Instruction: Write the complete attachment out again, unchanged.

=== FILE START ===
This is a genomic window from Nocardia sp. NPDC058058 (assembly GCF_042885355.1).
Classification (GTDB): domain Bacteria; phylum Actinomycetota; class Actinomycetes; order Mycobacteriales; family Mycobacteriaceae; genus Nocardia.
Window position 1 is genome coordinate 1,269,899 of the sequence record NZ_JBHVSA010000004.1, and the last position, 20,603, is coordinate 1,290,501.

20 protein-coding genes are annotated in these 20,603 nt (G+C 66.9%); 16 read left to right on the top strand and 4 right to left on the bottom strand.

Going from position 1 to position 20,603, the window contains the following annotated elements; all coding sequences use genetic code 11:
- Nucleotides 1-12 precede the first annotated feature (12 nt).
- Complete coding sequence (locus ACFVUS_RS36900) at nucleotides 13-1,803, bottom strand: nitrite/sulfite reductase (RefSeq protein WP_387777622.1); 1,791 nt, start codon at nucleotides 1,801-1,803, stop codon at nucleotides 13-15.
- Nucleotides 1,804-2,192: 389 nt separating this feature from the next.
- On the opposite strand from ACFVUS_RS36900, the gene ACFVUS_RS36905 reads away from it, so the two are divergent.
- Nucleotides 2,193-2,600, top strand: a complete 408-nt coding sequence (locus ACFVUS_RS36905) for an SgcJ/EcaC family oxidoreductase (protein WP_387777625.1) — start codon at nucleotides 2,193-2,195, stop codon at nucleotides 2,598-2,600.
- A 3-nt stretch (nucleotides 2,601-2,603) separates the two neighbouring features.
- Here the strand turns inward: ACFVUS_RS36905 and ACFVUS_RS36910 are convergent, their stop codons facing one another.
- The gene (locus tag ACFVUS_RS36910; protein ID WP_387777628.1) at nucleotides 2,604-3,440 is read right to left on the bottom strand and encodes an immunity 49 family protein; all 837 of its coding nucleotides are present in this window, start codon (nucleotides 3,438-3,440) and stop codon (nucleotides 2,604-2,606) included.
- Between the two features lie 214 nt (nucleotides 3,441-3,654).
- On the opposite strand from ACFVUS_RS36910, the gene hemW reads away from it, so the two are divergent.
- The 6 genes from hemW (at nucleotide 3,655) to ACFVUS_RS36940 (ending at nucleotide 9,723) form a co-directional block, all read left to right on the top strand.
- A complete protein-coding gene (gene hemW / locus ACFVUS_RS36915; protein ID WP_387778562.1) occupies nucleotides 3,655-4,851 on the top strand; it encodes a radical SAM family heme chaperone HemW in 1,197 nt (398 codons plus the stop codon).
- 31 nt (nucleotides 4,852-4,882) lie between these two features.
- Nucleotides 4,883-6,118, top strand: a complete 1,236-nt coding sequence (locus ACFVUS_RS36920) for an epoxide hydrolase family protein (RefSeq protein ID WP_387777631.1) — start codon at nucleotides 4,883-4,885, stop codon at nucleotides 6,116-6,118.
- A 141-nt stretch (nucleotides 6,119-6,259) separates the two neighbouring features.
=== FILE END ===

This is a genomic window from Nocardia sp. NPDC058058 (assembly GCF_042885355.1).
Classification (GTDB): domain Bacteria; phylum Actinomycetota; class Actinomycetes; order Mycobacteriales; family Mycobacteriaceae; genus Nocardia.
Window position 1 is genome coordinate 1,269,899 of the sequence record NZ_JBHVSA010000004.1, and the last position, 20,603, is coordinate 1,290,501.

20 protein-coding genes are annotated in these 20,603 nt (G+C 66.9%); 16 read left to right on the top strand and 4 right to left on the bottom strand.

Going from position 1 to position 20,603, the window contains the following annotated elements; all coding sequences use genetic code 11:
- Nucleotides 1-12 precede the first annotated feature (12 nt).
- Complete coding sequence (locus ACFVUS_RS36900) at nucleotides 13-1,803, bottom strand: nitrite/sulfite reductase (RefSeq protein WP_387777622.1); 1,791 nt, start codon at nucleotides 1,801-1,803, stop codon at nucleotides 13-15.
- Nucleotides 1,804-2,192: 389 nt separating this feature from the next.
- On the opposite strand from ACFVUS_RS36900, the gene ACFVUS_RS36905 reads away from it, so the two are divergent.
- Nucleotides 2,193-2,600, top strand: a complete 408-nt coding sequence (locus ACFVUS_RS36905) for an SgcJ/EcaC family oxidoreductase (protein WP_387777625.1) — start codon at nucleotides 2,193-2,195, stop codon at nucleotides 2,598-2,600.
- A 3-nt stretch (nucleotides 2,601-2,603) separates the two neighbouring features.
- Here the strand turns inward: ACFVUS_RS36905 and ACFVUS_RS36910 are convergent, their stop codons facing one another.
- The gene (locus tag ACFVUS_RS36910; protein ID WP_387777628.1) at nucleotides 2,604-3,440 is read right to left on the bottom strand and encodes an immunity 49 family protein; all 837 of its coding nucleotides are present in this window, start codon (nucleotides 3,438-3,440) and stop codon (nucleotides 2,604-2,606) included.
- Between the two features lie 214 nt (nucleotides 3,441-3,654).
- On the opposite strand from ACFVUS_RS36910, the gene hemW reads away from it, so the two are divergent.
- The 6 genes from hemW (at nucleotide 3,655) to ACFVUS_RS36940 (ending at nucleotide 9,723) form a co-directional block, all read left to right on the top strand.
- A complete protein-coding gene (gene hemW / locus ACFVUS_RS36915; protein ID WP_387778562.1) occupies nucleotides 3,655-4,851 on the top strand; it encodes a radical SAM family heme chaperone HemW in 1,197 nt (398 codons plus the stop codon).
- 31 nt (nucleotides 4,852-4,882) lie between these two features.
- Nucleotides 4,883-6,118, top strand: a complete 1,236-nt coding sequence (locus ACFVUS_RS36920) for an epoxide hydrolase family protein (RefSeq protein ID WP_387777631.1) — start codon at nucleotides 4,883-4,885, stop codon at nucleotides 6,116-6,118.
- A 141-nt stretch (nucleotides 6,119-6,259) separates the two neighbouring features.